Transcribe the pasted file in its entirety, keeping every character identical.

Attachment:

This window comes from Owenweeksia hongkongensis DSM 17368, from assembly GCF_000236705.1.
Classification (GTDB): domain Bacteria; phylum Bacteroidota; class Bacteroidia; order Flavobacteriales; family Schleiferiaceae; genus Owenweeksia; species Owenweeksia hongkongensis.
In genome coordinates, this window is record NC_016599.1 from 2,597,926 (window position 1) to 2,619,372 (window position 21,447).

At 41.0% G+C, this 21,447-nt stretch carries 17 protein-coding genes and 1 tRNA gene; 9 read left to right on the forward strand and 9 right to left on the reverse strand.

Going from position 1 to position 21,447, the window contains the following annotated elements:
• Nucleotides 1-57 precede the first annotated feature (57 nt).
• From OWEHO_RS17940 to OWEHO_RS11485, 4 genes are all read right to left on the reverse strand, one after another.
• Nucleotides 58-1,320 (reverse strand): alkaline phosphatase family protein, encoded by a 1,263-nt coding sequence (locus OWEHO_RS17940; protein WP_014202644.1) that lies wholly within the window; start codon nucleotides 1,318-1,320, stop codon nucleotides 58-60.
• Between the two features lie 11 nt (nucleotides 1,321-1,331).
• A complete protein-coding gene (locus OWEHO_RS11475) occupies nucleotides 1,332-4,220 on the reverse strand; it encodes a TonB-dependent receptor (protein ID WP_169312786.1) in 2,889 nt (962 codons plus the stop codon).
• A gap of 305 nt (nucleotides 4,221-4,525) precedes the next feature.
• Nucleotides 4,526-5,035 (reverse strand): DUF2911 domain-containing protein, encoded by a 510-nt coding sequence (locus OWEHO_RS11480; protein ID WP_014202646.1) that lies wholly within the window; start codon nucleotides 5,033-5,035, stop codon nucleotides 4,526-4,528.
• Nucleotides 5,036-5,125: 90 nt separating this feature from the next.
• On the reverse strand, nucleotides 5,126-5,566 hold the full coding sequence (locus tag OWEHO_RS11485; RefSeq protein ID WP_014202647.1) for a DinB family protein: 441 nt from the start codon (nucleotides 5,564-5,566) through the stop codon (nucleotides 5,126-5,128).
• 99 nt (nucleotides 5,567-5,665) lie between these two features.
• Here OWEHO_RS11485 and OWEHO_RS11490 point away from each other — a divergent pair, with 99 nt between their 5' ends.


This window comes from Owenweeksia hongkongensis DSM 17368, from assembly GCF_000236705.1.
Classification (GTDB): domain Bacteria; phylum Bacteroidota; class Bacteroidia; order Flavobacteriales; family Schleiferiaceae; genus Owenweeksia; species Owenweeksia hongkongensis.
In genome coordinates, this window is record NC_016599.1 from 2,597,926 (window position 1) to 2,619,372 (window position 21,447).

At 41.0% G+C, this 21,447-nt stretch carries 17 protein-coding genes and 1 tRNA gene; 9 read left to right on the forward strand and 9 right to left on the reverse strand.

Going from position 1 to position 21,447, the window contains the following annotated elements:
• Nucleotides 1-57 precede the first annotated feature (57 nt).
• From OWEHO_RS17940 to OWEHO_RS11485, 4 genes are all read right to left on the reverse strand, one after another.
• Nucleotides 58-1,320 (reverse strand): alkaline phosphatase family protein, encoded by a 1,263-nt coding sequence (locus OWEHO_RS17940; protein WP_014202644.1) that lies wholly within the window; start codon nucleotides 1,318-1,320, stop codon nucleotides 58-60.
• Between the two features lie 11 nt (nucleotides 1,321-1,331).
• A complete protein-coding gene (locus OWEHO_RS11475) occupies nucleotides 1,332-4,220 on the reverse strand; it encodes a TonB-dependent receptor (protein ID WP_169312786.1) in 2,889 nt (962 codons plus the stop codon).
• A gap of 305 nt (nucleotides 4,221-4,525) precedes the next feature.
• Nucleotides 4,526-5,035 (reverse strand): DUF2911 domain-containing protein, encoded by a 510-nt coding sequence (locus OWEHO_RS11480; protein ID WP_014202646.1) that lies wholly within the window; start codon nucleotides 5,033-5,035, stop codon nucleotides 4,526-4,528.
• Nucleotides 5,036-5,125: 90 nt separating this feature from the next.
• On the reverse strand, nucleotides 5,126-5,566 hold the full coding sequence (locus tag OWEHO_RS11485; RefSeq protein ID WP_014202647.1) for a DinB family protein: 441 nt from the start codon (nucleotides 5,564-5,566) through the stop codon (nucleotides 5,126-5,128).
• 99 nt (nucleotides 5,567-5,665) lie between these two features.
• Here OWEHO_RS11485 and OWEHO_RS11490 point away from each other — a divergent pair, with 99 nt between their 5' ends.